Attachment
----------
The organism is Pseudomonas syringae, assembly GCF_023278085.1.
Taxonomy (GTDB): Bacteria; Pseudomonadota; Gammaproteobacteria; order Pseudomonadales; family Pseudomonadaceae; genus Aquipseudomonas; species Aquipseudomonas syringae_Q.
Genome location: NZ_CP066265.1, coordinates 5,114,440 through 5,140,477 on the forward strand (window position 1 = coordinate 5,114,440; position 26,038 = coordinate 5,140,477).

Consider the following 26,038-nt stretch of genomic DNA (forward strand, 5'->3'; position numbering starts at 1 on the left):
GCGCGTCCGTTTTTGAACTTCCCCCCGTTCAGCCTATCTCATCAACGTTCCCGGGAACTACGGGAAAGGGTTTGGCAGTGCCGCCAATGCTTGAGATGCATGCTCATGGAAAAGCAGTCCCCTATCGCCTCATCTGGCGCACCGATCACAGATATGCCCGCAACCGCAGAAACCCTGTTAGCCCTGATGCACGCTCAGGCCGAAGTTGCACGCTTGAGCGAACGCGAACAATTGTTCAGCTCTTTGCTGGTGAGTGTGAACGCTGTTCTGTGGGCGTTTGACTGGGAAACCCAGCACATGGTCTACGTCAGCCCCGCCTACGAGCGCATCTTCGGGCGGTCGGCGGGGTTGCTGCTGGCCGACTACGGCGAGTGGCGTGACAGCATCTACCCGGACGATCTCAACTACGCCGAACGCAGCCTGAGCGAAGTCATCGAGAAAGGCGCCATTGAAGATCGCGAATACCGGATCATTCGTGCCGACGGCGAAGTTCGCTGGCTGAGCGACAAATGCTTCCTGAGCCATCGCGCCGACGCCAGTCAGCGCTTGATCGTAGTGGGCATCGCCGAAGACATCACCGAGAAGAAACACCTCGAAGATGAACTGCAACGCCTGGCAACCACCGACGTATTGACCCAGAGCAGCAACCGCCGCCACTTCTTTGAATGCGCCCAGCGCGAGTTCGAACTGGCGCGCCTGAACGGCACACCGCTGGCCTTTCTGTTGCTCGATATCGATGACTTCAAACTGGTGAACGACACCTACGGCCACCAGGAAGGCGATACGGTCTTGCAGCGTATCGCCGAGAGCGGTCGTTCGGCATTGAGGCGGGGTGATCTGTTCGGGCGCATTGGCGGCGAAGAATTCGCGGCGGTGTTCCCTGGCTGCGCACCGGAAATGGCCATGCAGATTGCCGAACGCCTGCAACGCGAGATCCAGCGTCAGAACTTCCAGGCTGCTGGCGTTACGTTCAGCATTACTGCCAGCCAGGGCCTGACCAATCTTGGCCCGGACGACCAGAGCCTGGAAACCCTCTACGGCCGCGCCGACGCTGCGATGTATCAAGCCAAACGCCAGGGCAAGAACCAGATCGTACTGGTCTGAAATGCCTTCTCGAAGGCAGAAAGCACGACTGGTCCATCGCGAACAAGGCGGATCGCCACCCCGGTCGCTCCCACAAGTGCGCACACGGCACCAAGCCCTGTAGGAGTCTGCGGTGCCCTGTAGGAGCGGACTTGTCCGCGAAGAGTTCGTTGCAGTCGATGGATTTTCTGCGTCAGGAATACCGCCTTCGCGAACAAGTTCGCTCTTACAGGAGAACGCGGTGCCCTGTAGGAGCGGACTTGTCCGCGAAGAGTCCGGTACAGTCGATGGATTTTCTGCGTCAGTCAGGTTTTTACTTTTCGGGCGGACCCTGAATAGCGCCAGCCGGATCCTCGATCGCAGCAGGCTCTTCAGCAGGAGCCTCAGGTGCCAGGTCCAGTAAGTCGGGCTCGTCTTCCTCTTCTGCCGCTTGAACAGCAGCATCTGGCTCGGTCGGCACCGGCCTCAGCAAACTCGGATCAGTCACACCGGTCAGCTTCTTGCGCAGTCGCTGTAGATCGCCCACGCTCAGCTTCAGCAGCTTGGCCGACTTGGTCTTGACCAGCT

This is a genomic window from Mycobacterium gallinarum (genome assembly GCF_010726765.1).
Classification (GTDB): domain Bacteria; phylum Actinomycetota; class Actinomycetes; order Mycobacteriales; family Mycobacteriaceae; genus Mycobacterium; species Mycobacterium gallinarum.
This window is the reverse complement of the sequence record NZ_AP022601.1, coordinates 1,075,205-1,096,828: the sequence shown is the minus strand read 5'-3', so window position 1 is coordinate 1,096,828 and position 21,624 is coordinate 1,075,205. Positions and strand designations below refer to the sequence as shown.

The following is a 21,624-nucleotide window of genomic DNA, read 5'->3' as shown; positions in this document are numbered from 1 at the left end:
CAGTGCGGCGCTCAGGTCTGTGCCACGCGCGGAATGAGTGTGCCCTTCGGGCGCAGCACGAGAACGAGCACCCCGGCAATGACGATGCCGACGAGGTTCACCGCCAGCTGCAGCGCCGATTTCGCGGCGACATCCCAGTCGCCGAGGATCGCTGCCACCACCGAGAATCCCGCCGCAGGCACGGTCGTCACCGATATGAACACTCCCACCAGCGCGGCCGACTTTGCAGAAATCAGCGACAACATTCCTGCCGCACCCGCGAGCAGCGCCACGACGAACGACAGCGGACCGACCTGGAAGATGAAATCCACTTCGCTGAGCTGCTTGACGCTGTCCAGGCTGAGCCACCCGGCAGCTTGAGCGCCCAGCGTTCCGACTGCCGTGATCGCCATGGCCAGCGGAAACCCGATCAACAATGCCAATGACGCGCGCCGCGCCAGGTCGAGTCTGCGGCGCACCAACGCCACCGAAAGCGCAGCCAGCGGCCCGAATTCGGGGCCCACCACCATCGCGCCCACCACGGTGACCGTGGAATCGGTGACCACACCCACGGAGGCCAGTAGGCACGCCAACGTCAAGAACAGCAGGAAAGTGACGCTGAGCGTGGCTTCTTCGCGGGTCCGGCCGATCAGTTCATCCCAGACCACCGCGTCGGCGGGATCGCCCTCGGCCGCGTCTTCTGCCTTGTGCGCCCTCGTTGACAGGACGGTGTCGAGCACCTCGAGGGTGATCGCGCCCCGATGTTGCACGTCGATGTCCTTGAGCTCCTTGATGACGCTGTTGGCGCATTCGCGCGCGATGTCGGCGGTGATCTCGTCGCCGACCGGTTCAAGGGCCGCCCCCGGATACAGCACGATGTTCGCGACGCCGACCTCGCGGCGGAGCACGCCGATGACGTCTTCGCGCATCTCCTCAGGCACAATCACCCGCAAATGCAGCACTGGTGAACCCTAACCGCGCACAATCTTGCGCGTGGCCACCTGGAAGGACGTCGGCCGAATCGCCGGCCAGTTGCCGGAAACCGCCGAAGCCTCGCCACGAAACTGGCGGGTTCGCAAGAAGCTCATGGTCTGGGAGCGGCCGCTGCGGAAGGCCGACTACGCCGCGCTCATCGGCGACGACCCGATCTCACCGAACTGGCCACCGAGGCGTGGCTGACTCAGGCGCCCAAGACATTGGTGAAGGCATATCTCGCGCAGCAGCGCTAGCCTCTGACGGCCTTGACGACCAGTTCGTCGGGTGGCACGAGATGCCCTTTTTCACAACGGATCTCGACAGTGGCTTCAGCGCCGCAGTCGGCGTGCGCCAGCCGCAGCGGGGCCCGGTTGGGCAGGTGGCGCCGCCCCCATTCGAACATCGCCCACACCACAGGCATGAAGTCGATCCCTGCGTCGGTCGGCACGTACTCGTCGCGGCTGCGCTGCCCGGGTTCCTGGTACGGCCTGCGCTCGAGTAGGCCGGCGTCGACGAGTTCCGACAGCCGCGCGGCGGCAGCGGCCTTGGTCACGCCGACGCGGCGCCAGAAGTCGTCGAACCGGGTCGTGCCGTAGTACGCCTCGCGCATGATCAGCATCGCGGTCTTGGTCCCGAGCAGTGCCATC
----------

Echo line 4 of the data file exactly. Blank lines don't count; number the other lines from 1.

Consider the following 26,038-nt stretch of genomic DNA (forward strand, 5'->3'; position numbering starts at 1 on the left):